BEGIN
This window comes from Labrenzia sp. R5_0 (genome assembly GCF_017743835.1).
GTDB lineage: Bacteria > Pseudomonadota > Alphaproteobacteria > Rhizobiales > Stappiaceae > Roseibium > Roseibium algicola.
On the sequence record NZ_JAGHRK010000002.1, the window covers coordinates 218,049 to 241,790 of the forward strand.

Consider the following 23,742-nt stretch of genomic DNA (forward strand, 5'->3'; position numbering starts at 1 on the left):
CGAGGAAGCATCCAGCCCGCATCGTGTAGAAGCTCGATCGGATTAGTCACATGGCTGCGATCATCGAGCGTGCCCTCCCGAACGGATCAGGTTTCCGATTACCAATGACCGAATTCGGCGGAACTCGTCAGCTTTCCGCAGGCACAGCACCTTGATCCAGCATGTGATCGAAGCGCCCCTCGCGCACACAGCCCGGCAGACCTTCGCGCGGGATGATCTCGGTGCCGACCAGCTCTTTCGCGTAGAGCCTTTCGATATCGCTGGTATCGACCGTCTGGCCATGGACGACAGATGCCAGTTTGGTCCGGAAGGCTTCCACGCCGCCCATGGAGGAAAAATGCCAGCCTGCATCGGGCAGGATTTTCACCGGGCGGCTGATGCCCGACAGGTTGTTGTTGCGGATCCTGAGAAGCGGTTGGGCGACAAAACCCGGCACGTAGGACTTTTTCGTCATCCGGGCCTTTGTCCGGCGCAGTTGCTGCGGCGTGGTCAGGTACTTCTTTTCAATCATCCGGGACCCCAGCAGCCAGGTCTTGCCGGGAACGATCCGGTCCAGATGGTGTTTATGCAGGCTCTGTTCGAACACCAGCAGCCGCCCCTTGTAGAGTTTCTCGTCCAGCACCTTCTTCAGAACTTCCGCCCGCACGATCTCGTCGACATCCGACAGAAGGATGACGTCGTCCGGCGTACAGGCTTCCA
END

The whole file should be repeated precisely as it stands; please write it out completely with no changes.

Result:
This window comes from Labrenzia sp. R5_0 (genome assembly GCF_017743835.1).
GTDB lineage: Bacteria > Pseudomonadota > Alphaproteobacteria > Rhizobiales > Stappiaceae > Roseibium > Roseibium algicola.
On the sequence record NZ_JAGHRK010000002.1, the window covers coordinates 218,049 to 241,790 of the forward strand.

Consider the following 23,742-nt stretch of genomic DNA (forward strand, 5'->3'; position numbering starts at 1 on the left):
CGAGGAAGCATCCAGCCCGCATCGTGTAGAAGCTCGATCGGATTAGTCACATGGCTGCGATCATCGAGCGTGCCCTCCCGAACGGATCAGGTTTCCGATTACCAATGACCGAATTCGGCGGAACTCGTCAGCTTTCCGCAGGCACAGCACCTTGATCCAGCATGTGATCGAAGCGCCCCTCGCGCACACAGCCCGGCAGACCTTCGCGCGGGATGATCTCGGTGCCGACCAGCTCTTTCGCGTAGAGCCTTTCGATATCGCTGGTATCGACCGTCTGGCCATGGACGACAGATGCCAGTTTGGTCCGGAAGGCTTCCACGCCGCCCATGGAGGAAAAATGCCAGCCTGCATCGGGCAGGATTTTCACCGGGCGGCTGATGCCCGACAGGTTGTTGTTGCGGATCCTGAGAAGCGGTTGGGCGACAAAACCCGGCACGTAGGACTTTTTCGTCATCCGGGCCTTTGTCCGGCGCAGTTGCTGCGGCGTGGTCAGGTACTTCTTTTCAATCATCCGGGACCCCAGCAGCCAGGTCTTGCCGGGAACGATCCGGTCCAGATGGTGTTTATGCAGGCTCTGTTCGAACACCAGCAGCCGCCCCTTGTAGAGTTTCTCGTCCAGCACCTTCTTCAGAACTTCCGCCCGCACGATCTCGTCGACATCCGACAGAAGGATGACGTCGTCCGGCGTACAGGCTTCCA